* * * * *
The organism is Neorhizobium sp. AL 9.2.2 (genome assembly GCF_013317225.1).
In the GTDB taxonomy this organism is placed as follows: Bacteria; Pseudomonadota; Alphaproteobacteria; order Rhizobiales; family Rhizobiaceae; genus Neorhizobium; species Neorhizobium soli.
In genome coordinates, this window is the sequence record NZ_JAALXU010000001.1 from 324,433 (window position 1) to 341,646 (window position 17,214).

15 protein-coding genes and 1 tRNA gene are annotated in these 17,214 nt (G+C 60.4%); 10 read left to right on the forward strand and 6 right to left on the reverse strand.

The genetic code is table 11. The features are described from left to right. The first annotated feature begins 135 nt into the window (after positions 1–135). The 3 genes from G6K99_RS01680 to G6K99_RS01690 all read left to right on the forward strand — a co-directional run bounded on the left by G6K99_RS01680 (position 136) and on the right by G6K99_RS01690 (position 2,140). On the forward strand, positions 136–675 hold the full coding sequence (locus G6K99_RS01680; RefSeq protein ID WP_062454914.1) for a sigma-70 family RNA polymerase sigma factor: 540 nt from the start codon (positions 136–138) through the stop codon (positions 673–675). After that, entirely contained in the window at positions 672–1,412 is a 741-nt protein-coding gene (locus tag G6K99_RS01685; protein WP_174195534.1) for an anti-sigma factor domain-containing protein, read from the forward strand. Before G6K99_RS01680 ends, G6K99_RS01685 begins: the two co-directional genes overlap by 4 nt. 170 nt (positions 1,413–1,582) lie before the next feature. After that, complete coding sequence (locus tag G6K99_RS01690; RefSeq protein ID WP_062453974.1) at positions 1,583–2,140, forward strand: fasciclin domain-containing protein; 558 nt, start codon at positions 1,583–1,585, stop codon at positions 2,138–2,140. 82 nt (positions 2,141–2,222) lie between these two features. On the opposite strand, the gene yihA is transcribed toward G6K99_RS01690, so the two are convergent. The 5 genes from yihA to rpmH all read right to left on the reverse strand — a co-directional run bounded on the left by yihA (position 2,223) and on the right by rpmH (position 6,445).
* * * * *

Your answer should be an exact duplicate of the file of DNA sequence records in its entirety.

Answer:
The organism is Neorhizobium sp. AL 9.2.2 (genome assembly GCF_013317225.1).
In the GTDB taxonomy this organism is placed as follows: Bacteria; Pseudomonadota; Alphaproteobacteria; order Rhizobiales; family Rhizobiaceae; genus Neorhizobium; species Neorhizobium soli.
In genome coordinates, this window is the sequence record NZ_JAALXU010000001.1 from 324,433 (window position 1) to 341,646 (window position 17,214).

15 protein-coding genes and 1 tRNA gene are annotated in these 17,214 nt (G+C 60.4%); 10 read left to right on the forward strand and 6 right to left on the reverse strand.

The genetic code is table 11. The features are described from left to right. The first annotated feature begins 135 nt into the window (after positions 1–135). The 3 genes from G6K99_RS01680 to G6K99_RS01690 all read left to right on the forward strand — a co-directional run bounded on the left by G6K99_RS01680 (position 136) and on the right by G6K99_RS01690 (position 2,140). On the forward strand, positions 136–675 hold the full coding sequence (locus G6K99_RS01680; RefSeq protein ID WP_062454914.1) for a sigma-70 family RNA polymerase sigma factor: 540 nt from the start codon (positions 136–138) through the stop codon (positions 673–675). After that, entirely contained in the window at positions 672–1,412 is a 741-nt protein-coding gene (locus tag G6K99_RS01685; protein WP_174195534.1) for an anti-sigma factor domain-containing protein, read from the forward strand. Before G6K99_RS01680 ends, G6K99_RS01685 begins: the two co-directional genes overlap by 4 nt. 170 nt (positions 1,413–1,582) lie before the next feature. After that, complete coding sequence (locus tag G6K99_RS01690; RefSeq protein ID WP_062453974.1) at positions 1,583–2,140, forward strand: fasciclin domain-containing protein; 558 nt, start codon at positions 1,583–1,585, stop codon at positions 2,138–2,140. 82 nt (positions 2,141–2,222) lie between these two features. On the opposite strand, the gene yihA is transcribed toward G6K99_RS01690, so the two are convergent. The 5 genes from yihA to rpmH all read right to left on the reverse strand — a co-directional run bounded on the left by yihA (position 2,223) and on the right by rpmH (position 6,445).